Thank you

Chris

I have two golf professionals and 11 members playing 4 rounds of golf.

- each round will be 1 4some & 3 3somes.
- perfect scenario is no one plays with another player more than once AND the two professionals CANNOT play with each other at all.

The end result (hopefully)…..each pro will play in a 4-some twice and a 3-some twice.....therefore, playing with 10 of the 11 members.

Hope this makes some sense......I have got the result close, but just missing something.

Thank you

Chris

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First of all, the "Rounds viewer" has been invaluable in helping me create schedules for my cribbage league. Thank you for making it available. I used the "Table/Cyclic format to initially create a 12-player schedule. As the league grew to 16, 20, 24 and currently 28 players, I was able to easily create new schedules to accommodate the growth.

However, the scheduler does not allow me to create a schedule for greater than 32 players, ie. 36 or 40. Not sure if I'm doing something wrong or if it's my computer or something else.

Any help is greatly appreciated.

Thanks,

Dick

However, the scheduler does not allow me to create a schedule for greater than 32 players, ie. 36 or 40. Not sure if I'm doing something wrong or if it's my computer or something else.

Any help is greatly appreciated.

Thanks,

Dick

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The Excel macros only deal with singles play, so you will find it very hard to achieve any balance for the pairs of players who oppose each other. I think your best strategy is to mould the whist schedules into something that will work with 2 courts. For example if you use the generator that you have linked to, then you need to cut each round down by removing one game, and then pair up the removed games into new rounds - for example with 12 players [2 8 v 3 6] & [9 5 v 10 1] can form a new round, as can the two games underneath and so on. 16 players is really easy, simply partition each round of 4 games into 2 rounds of 2 games. There is a Whist schedule for 13 players (see half way down the Durango Bill page) and you could probably do something similar. 14 or 15 players is problematic, there is no way to balance partners and opponents fairly.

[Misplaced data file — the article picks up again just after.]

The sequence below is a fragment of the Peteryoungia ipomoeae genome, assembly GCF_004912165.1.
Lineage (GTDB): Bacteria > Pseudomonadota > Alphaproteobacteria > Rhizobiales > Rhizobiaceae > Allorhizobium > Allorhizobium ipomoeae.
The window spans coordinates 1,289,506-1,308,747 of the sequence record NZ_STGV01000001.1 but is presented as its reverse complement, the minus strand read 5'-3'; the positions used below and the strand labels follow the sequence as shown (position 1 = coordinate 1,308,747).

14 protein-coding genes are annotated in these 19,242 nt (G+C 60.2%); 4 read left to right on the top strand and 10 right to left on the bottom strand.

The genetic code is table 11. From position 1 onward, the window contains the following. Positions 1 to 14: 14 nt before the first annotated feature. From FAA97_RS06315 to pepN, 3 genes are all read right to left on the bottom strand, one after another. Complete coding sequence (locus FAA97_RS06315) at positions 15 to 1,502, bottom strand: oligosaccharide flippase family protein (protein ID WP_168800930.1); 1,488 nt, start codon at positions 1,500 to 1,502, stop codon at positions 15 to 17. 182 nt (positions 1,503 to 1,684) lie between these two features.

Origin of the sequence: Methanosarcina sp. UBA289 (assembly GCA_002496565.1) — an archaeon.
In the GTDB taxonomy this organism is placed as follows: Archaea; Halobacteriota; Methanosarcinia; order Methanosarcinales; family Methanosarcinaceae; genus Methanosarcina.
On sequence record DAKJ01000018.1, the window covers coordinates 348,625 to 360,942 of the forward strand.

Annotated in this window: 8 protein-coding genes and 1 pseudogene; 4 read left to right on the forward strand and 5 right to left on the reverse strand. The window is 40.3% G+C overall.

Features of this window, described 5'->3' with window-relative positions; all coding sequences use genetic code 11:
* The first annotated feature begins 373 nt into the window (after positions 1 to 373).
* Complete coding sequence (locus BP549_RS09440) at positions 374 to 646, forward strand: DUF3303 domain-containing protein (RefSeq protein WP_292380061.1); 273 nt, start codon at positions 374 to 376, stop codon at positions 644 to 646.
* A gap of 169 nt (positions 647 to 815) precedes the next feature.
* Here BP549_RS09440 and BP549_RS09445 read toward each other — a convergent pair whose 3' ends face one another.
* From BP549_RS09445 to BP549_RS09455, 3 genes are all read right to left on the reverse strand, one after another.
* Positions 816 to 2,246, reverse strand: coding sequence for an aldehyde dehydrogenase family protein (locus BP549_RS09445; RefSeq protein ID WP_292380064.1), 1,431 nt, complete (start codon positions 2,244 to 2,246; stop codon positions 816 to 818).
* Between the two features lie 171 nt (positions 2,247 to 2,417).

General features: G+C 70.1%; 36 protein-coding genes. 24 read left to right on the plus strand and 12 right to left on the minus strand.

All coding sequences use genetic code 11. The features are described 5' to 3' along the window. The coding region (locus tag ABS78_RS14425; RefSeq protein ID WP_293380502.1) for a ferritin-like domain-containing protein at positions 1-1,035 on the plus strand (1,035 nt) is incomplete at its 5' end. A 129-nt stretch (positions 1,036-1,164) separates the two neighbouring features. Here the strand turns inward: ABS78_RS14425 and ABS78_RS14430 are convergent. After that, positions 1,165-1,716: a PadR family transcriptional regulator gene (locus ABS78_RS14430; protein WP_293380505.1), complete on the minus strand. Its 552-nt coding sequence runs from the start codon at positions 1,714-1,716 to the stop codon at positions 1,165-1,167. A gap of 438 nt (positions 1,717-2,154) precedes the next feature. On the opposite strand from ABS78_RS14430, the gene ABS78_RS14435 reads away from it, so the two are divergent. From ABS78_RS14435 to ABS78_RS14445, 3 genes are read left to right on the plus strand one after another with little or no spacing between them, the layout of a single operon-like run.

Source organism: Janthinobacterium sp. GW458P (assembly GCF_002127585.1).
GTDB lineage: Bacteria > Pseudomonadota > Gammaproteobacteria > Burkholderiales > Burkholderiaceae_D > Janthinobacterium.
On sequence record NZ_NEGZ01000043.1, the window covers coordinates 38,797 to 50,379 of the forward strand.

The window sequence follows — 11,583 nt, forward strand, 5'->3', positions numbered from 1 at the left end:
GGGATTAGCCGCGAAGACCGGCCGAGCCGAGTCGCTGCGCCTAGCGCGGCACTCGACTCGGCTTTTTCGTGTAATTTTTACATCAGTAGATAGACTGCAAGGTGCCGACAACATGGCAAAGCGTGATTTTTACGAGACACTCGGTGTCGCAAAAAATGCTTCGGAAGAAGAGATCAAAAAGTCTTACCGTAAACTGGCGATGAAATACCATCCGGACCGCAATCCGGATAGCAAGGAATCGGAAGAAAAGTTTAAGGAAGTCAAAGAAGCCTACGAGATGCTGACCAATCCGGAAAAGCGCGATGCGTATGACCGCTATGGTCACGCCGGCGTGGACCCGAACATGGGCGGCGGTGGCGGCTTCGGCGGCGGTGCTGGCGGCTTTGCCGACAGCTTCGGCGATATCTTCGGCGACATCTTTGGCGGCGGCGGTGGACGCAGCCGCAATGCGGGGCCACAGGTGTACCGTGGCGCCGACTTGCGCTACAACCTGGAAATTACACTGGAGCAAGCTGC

Ian

Ian